My first workout began during the summer of fifth grade, accompanied by swimming courses. I had little notion of "workout" at the time, and the exercises were totally in preparation for the high school entrance exam, even though it was four years in advance. It gave me a sense of becoming "strong", which made me start doing push-ups and dumbbells before bed every day. At ninth grade, I was able to perform 16 pull-ups, and naturally, I picked pull-up out of ten other items for the exam.
My exercise became intermittent during high school due to the school schedule and course load, but I had never quit curling those biceps. After the busiest season of college application past, introduced by my friend Yemin, I started "standard" workout in a local gym. It was a sketchy gym from today's view, but I was introduced to the concept of bodybuilding. I was able to build the basics for future lifting.
I started rotating programs and powerlifting in college, as well as various type of supplements and ice bath, which accelerated my growth significantly. Since then I gradually shifted my focus to Olympic weightlifting and began to train more frequently. The Rice Recreation Center and engineering school together took up 80% of my waking hours. I became friends with many gym lovers, from whom I learned a lot. I am currently training Olympic lifting at Wemax Ningbo, which seems to be the only equipped box in the city.
Personal Training Plans
Currently my training is focused on power and strength. For a regular week (4~6 sessions), I spend 3 - 4 sessions on Olympic lifting, and the rest would be complementary powerlifting sessions focused on deadlift, back and front squat, and sometimes bench press. For the deadlift, I usually do the last rep with a pull.
To me, all lifting exercises are combinations of the following basic elements:
- Dimension 1: grip width. 2 degrees: snatch, clean.
- Dimension 2: starting bar position. 3 degrees: ground (middle of the shin), below the knee cap, above the knee cap. These are typically used in order within one set.
- Dimension 3: ending bar position. 3 degrees: low, mid (pull/shrug), high. Low defines deadlift, while mid defines snatch pull/clean pull, and high is the normal snatch/clean.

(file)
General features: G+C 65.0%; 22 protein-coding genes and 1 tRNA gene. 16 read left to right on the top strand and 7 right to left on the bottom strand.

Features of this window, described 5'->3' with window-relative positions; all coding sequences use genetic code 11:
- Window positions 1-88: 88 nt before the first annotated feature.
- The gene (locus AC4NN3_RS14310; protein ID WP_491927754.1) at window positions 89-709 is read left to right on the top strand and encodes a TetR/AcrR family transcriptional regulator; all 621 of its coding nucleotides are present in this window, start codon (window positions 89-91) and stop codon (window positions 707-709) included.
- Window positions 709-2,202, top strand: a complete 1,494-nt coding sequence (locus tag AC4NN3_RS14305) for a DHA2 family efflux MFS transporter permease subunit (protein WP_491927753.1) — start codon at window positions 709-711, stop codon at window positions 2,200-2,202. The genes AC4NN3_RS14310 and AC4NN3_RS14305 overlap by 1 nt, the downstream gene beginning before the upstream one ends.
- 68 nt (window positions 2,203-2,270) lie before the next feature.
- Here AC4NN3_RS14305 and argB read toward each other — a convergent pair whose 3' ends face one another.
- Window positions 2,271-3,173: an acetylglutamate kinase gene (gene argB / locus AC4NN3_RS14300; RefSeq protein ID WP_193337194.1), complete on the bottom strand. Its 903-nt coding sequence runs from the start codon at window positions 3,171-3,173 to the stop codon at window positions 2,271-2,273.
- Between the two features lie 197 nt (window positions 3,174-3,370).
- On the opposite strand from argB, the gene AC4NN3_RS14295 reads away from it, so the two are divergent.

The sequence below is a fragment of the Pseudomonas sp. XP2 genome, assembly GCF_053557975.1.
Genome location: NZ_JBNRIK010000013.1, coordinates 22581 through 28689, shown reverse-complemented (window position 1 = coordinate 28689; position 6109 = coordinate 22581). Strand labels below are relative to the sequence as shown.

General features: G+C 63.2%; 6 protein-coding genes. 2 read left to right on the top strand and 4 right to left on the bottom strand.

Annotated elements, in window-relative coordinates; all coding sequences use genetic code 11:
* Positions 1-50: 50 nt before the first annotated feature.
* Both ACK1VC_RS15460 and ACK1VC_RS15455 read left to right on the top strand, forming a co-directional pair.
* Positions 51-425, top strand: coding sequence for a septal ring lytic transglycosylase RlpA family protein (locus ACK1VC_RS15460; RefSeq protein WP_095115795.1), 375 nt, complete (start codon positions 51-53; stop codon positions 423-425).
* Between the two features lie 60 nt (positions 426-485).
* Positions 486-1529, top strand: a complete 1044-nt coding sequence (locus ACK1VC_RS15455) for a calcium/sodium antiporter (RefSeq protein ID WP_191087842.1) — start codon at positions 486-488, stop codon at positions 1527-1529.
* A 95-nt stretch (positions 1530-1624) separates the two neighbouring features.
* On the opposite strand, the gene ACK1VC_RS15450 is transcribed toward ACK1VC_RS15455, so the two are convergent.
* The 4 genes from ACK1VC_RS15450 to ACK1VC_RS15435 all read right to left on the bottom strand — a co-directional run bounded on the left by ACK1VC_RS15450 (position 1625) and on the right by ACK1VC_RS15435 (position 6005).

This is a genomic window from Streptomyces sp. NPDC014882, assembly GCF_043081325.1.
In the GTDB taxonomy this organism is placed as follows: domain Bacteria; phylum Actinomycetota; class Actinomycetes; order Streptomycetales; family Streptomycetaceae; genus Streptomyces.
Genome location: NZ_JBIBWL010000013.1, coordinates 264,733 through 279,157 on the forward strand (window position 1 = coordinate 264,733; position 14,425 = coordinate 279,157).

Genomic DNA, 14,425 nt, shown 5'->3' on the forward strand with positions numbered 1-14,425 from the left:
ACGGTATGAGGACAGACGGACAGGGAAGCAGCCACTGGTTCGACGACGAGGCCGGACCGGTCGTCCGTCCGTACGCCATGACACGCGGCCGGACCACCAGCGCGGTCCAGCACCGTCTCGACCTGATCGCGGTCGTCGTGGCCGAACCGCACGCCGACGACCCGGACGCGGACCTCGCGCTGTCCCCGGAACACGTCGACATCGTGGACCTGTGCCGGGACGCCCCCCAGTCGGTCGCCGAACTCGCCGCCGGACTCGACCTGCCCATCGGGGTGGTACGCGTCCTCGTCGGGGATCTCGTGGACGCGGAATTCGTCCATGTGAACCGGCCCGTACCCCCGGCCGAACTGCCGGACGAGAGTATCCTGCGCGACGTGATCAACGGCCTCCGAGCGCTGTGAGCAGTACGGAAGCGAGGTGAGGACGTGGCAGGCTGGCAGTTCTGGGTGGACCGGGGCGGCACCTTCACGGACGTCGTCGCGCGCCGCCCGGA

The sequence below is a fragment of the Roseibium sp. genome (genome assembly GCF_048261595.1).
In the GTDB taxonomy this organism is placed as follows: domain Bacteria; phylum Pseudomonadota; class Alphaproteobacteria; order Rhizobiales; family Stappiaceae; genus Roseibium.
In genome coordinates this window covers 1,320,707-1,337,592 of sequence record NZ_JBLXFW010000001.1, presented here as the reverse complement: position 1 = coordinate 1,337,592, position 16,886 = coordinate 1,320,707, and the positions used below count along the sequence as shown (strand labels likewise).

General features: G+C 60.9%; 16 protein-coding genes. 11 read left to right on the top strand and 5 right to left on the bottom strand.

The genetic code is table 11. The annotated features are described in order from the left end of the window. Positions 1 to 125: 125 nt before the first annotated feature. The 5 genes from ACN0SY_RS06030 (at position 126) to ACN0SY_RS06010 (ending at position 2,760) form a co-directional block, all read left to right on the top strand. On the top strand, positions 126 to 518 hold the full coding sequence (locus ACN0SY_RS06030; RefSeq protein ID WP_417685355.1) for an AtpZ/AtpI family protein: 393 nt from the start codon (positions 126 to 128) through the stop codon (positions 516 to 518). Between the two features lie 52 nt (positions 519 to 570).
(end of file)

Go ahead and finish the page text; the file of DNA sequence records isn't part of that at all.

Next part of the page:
- Dimension 4: intermediate body position. 3 degrees: low (full squat), mid (half squat), high (standing). Differentiate power clean and squat clean, also snatch and straight leg power snatch.
- Dimension 5: action. 2 degrees: pause, normal. Sometimes also called "hang".
Additional types of exercises:
- Press. Press is another family of exercises. The ending position is overhead. Includes various motions such as heave press, military (strict) press, thruster, jerk, so on and so forth. The basic elements include dimensions on leg motion (split jerk), body position (squat jerk), and power region (strict press vs. heave press). One major difference between press and jerk is that when the barbell reaches overhead position, press keeps the original body mass center height (no bending of knees), while jerk lowers the body mass center to reduce the power needed to raise the barbell.
- Overhead squat. Does not fall in any definition above, since the starting position is overhead. Typically a flexibility and balance training item for snatch, not designed for leg strength (although has the word "squat" in it).
Weightlifting becomes my favorite sport in Olympics after I started lifting myself since I can feel the athlete the moment before lift up. I follow news on Team China and pay attention to the training session video scripts, from which I have learned a lot. The 77kg class star Lv Xiaojun and 69kg class champion Liao Hui are my idols. It was such a pity that Liao cannot attend Rio games due to a knee injury; I was still expecting him to lift 200kg for clean & jerks. 33-year-old Lv bombed out on clean & jerks in 2015 IWF, but this must have even spurred him more to proof himself at Rio.